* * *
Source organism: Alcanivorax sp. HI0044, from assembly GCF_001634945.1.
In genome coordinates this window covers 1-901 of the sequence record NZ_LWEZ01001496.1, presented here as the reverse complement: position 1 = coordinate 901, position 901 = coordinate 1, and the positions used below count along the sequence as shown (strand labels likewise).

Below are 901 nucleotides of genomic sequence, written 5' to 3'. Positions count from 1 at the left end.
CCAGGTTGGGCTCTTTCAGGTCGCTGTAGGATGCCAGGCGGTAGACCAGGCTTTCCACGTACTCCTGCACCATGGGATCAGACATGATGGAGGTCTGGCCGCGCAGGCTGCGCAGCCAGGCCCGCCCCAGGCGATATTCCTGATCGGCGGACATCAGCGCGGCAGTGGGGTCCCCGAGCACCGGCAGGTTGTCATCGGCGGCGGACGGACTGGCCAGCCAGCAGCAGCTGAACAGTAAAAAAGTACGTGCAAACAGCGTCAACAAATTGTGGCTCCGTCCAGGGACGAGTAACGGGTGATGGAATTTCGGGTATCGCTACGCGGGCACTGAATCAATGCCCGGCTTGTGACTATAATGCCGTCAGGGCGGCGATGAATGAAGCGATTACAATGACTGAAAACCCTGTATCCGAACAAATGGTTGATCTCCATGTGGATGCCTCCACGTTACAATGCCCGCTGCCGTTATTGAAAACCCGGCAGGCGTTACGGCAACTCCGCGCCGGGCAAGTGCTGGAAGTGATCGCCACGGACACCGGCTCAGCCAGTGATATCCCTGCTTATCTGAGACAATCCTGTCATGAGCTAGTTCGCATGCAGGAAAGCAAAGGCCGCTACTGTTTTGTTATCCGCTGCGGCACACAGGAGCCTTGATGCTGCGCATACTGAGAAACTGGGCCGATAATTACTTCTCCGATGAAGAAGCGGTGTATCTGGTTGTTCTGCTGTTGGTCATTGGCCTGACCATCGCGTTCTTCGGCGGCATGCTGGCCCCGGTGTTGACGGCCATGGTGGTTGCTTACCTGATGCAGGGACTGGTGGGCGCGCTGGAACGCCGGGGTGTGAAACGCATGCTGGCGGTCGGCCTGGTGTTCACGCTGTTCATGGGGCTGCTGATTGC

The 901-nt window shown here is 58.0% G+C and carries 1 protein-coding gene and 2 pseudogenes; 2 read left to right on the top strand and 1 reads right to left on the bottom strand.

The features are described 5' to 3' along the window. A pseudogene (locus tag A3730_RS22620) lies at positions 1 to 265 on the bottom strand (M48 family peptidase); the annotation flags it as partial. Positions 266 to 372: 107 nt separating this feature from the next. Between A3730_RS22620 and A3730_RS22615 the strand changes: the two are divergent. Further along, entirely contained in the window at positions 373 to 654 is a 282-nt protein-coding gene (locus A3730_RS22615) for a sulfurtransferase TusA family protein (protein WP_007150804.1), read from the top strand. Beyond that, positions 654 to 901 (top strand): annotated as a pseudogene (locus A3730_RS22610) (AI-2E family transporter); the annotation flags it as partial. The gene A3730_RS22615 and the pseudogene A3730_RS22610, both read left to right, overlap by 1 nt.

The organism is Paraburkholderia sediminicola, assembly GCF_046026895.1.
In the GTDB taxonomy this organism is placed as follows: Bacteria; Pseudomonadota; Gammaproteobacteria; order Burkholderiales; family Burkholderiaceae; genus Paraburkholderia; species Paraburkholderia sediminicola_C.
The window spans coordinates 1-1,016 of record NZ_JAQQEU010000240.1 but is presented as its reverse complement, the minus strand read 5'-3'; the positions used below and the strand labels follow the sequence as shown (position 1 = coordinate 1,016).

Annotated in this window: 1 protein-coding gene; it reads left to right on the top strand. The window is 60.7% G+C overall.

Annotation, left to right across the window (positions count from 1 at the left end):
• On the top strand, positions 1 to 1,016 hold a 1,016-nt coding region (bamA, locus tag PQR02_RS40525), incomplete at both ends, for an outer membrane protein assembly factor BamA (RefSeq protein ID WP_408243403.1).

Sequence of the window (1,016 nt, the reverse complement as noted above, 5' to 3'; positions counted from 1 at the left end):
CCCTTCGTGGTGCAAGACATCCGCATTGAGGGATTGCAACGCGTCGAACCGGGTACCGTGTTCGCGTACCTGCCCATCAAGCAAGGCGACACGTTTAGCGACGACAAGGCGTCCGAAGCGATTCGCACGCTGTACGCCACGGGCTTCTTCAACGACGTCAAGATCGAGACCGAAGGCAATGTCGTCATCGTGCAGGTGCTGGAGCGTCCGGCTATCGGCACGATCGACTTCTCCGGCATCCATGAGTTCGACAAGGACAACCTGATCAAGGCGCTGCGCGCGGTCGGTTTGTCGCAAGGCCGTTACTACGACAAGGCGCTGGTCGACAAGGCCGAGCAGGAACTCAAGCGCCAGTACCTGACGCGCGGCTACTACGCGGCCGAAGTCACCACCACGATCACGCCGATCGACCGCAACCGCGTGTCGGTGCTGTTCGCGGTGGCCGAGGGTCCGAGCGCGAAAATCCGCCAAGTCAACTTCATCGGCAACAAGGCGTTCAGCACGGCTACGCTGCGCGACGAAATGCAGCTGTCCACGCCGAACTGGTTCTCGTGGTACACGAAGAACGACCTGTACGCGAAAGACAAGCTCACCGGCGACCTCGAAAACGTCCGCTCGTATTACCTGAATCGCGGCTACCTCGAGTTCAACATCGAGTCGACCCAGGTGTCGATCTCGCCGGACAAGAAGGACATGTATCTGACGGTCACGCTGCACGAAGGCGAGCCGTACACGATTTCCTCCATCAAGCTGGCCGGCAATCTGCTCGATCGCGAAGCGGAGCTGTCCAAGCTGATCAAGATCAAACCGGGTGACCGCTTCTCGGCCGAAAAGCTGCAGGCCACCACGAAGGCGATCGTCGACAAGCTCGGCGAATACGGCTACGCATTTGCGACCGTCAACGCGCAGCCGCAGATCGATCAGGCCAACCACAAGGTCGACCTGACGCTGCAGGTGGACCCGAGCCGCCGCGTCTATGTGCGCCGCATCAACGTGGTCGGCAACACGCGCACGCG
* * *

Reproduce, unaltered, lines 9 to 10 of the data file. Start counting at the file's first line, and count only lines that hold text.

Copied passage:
The window spans coordinates 1-1,016 of record NZ_JAQQEU010000240.1 but is presented as its reverse complement, the minus strand read 5'-3'; the positions used below and the strand labels follow the sequence as shown (position 1 = coordinate 1,016).

Annotated in this window: 1 protein-coding gene; it reads left to right on the top strand. The window is 60.7% G+C overall.